Irish Aid seminar – Shit Stunts: Refocusing Priorities in Nutrition and WaSH

June 25, 2015

Integration of Nutrition and WaSH programmes was the key topic discussed at the multi sectorial panel seminar hosted by Irish Aid, the IFGH and the Development Studies Association of Ireland on the 19th May. Jacinta Greene and Dr. Sean Farren of DSA Ireland introduced the panel of speakers, consisting of Professor Robert Chambers, Research Associate at […]

Read the full article →

Challenges and opportunities associated with neglected tropical disease and water, sanitation and hygiene intersectoral integration programs

June 24, 2015

Challenges and opportunities associated with neglected tropical disease and water, sanitation and hygiene intersectoral integration programs. BMC Public Health, June 2015. Full text Authors: E. Anna Johnston, Jordan Teague and Jay P. Graham Background - Recent research has suggested that water, sanitation, and hygiene (WASH) interventions, in addition to mass drug administration (MDA), are necessary for controlling […]

Read the full article →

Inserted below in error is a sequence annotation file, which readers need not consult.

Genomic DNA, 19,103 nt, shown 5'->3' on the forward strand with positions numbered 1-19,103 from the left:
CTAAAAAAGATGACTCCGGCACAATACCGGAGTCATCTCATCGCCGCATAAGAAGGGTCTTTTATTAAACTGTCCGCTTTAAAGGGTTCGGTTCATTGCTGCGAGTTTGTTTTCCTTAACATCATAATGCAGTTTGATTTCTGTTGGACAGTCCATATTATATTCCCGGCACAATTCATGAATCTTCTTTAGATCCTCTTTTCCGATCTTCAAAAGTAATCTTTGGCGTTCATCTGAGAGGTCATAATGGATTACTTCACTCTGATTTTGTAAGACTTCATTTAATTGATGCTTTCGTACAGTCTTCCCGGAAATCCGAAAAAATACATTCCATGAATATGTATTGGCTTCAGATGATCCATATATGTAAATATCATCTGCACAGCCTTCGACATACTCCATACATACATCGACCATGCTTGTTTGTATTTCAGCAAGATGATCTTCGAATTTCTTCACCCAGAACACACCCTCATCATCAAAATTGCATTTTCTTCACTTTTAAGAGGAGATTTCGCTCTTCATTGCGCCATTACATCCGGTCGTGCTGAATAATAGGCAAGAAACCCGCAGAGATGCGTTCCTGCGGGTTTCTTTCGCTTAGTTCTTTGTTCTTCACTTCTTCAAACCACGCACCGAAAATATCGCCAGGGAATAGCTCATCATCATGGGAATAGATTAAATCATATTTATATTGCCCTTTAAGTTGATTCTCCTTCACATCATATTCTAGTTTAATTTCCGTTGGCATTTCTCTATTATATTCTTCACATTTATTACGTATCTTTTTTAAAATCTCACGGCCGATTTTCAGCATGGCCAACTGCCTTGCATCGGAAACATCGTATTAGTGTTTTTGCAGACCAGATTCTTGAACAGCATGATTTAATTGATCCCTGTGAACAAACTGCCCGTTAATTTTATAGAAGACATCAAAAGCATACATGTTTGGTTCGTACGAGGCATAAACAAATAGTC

Exposure to cows is not associated with diarrhoea or impaired child growth in rural Odisha, India

June 23, 2015

Exposure to cows is not associated with diarrhoea or impaired child growth in rural Odisha, India: a cohort study. Epidemiology and Infection, June 2015. Abstract Authors: W.-P. SCHMIDTa1 c1, S. BOISSONa1, P. ROUTRAYa1, M. BELLa1, M. CAMERONa1, B. TORONDELa1 and T. CLASENa1a2 a1 Faculty of Infectious and Tropical Diseases, London School of Hygiene & Tropical Medicine, London, […]

Read the full article →

USAID – Essential Nutrition Actions and Essential Hygiene Actions Framework, 2015

June 23, 2015

Essential Nutrition Actions and Essential Hygiene Actions Framework, 2015. Link Authors: A. Guyon , V. Quinn, J. Nielsen, M. Stone-Jimenez Organizational Authors: USAID,  JSI,  Helen Keller International,  CORE Group Developed in 1997, the Essential Nutrition Actions (ENA) framework has been implemented in Africa, Asia and Latin America. It is a tool for advocacy, planning, training […]

Read the full article →

USAID Global Waters: Feeding Africa’s Hungry, June 2015

June 23, 2015

USAID Global Waters: Feeding Africa’s Hungry,  June 2015  Articles Letter from the Water Office On building resilience from Asia to Africa  Feeding Africa’s Hungry USAID Associate Administrator Eric Postel on boosting food security in Africa Feeding Rain of Shine Helping Africa Withstand Climate Shocks Mekong, Mother of Water Water cooperation in Southeast Asia Sanitation to […]

Read the full article →